GIST
GENERAL: transport is a service for the carriage of persons and goods
from one place to the other using humans animals and different kind of
vehicles,
Movement may be on the land , water, in the air.
MODES OF TRANSPORT
LAND , WATER &AIR
LAND TRANSPORT: most of the transport is done over the land such
as man, animals, vehicles , pipelines
It is changed due to invention of steam engine, coal, petroleum .
revolution in transport system
ROAD
1. Most economical
2. Suitable for short distances
3. Suitable for rural areas and hilly areas
4. Cheapest means of transport
5. Supplementary to the other means of transport
6. Door to door service
7. Easy to construct and maintain
8. There are metalled and un-metalled roads
9. Not suitable during rainy season
10. Quality of roads depends on country
11. Developed countries have good roads
12. The total motorable road length is 15 million km 33% N. America
13. Highest road density is found in West Europe
14. Traffic flows; increased in recent years.
Problems of road ways
1. Lack of road side amenities
2. Congestion in cities
HIGH WAYS

 Connect distant places. 80meters wide separate traffic lanes


bridges, flyovers and dual carriageways help for traffic
flow
 Every city and port is connected with highways
 NORTH AMERICA: road density is 0.65 km per sq km
 Every place is within 20km from highway,
 cities located in the pacific ocean are well connected,
 trans Canadian highway links Vancouver in British
Columbia to St. John city in the east.
Page 29 of 165

 Pan American highway connects south America with north


America
 Trans -continental Stuart highway connects Darwin with
Alice springs
 Europe has highest no. of vehicles
 In Russia dense highway network is developed in the
industrial region
 In china cities are connected with highways
 In India there are many highways connecting cities
 Border roads connect the countries and integrate the people
RAILWAYS

 Suitable for bulky goods, longer distances, high speed , cheap, it varies from
country to country
 Types of gauges
 Broad gauge: 1.5 meters Standard gauge: 1.44m meter gauge : 1: 00 meter
smaller gauges
 Commuter railways are very popular in In UK , USA Japan and India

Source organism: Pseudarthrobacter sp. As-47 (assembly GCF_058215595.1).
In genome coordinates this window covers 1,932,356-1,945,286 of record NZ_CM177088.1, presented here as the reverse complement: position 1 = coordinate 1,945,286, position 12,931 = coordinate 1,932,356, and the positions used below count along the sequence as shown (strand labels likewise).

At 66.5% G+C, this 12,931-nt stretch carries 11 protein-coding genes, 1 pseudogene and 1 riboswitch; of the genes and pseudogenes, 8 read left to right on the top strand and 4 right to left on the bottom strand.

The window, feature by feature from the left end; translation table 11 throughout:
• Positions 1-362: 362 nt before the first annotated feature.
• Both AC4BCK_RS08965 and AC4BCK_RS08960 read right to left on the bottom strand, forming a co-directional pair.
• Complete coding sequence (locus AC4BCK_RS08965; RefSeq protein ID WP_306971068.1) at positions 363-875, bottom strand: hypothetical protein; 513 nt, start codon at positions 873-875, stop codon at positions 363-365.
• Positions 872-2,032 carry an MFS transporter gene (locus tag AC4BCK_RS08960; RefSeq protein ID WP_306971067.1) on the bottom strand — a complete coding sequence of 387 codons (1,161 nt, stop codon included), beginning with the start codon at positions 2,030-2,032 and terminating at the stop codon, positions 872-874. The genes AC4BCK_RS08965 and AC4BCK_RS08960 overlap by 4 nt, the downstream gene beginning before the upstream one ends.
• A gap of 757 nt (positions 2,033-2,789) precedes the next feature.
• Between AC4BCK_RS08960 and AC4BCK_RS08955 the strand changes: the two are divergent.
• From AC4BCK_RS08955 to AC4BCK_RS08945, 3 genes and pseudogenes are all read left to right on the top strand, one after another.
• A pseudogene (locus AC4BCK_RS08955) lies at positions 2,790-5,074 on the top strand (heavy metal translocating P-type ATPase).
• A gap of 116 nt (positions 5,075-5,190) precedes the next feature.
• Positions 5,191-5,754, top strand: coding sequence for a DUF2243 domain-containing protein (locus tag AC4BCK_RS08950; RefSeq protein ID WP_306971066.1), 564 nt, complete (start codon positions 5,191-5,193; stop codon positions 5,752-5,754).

 There are 13 lakh km of railways in the world
 Europe has densest network in the world
 They are double and multi tracked Belgium has highest density 1km/ 6.5 sq.km
industrial regions have highest density of railways
 Underground railways are important between Paris and London ex. Channel
tunnel operated by Euro tunnel group
 Most of the railways are found in Urals in Russia
 40% of rail network is found in North America
 In Canada railways are in public sector
 Australia has 40000 km of railways 25% is found in new south Wales
 In South America Rail network is found in Coffee Fazendas and pampas
 There is only one continental rail between Valparaiso and Buenos Aires
 Asia has highest density of rail network
 Africa has 40000 km of rail net work south Africa has alone 18000 km or rail
net work
The important routes are
1. Benguela railway through Angola to Katanga Zambia copper belt
2. Tanzania Railway from the Zambian copper belt to Dar-Es Salam on the coast
3. The railway through Botswana and Zimbabwe linking the landlocked states to the
Republic of South Africa
TRANSCONTINENTAL RAILWAYS
Run across the continent
Link two ends of the continent
Constructed for economic and political reasons
TRANS SIBERIAN RAIWAY
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1. CONNECT St. Petersburg on the west Vladivostok in the east


2. pass through Moscow, Ufa Novosibirsk Irkutsk
3. longest with the length of 9332 km
4. double tracked and electrified
5. helped in connecting west markets to Asian region in the east

TRANS CANADIAN RAILWAY


1. 7050 KM long connect Halifax in the east, with Vancouver on the west coast
2. Connect Montreal, Ottawa Winnipeg Calgary
3. Constructed in 1886
4. Connect Quebec industrial region with wheat belt of prairie region
5. It also connects Winnipeg to thunder water way
6. This is Canada‟s important train route
7. Wheat and meat are important exports
THE UNION PACIFIC RAILWAY
1. Connect New York on the pacific coast with San Francisco on the west
coast
2. Pass through Cleveland, Chicago, Omaha , Evans Ogden Sacramento
3. Important exports are ores, grain paper, chemicals and machinery
THE AUSTRALIAN TRANS CONTINENTAL RAILWAY

1.
Run east west across southern part of Australia
2.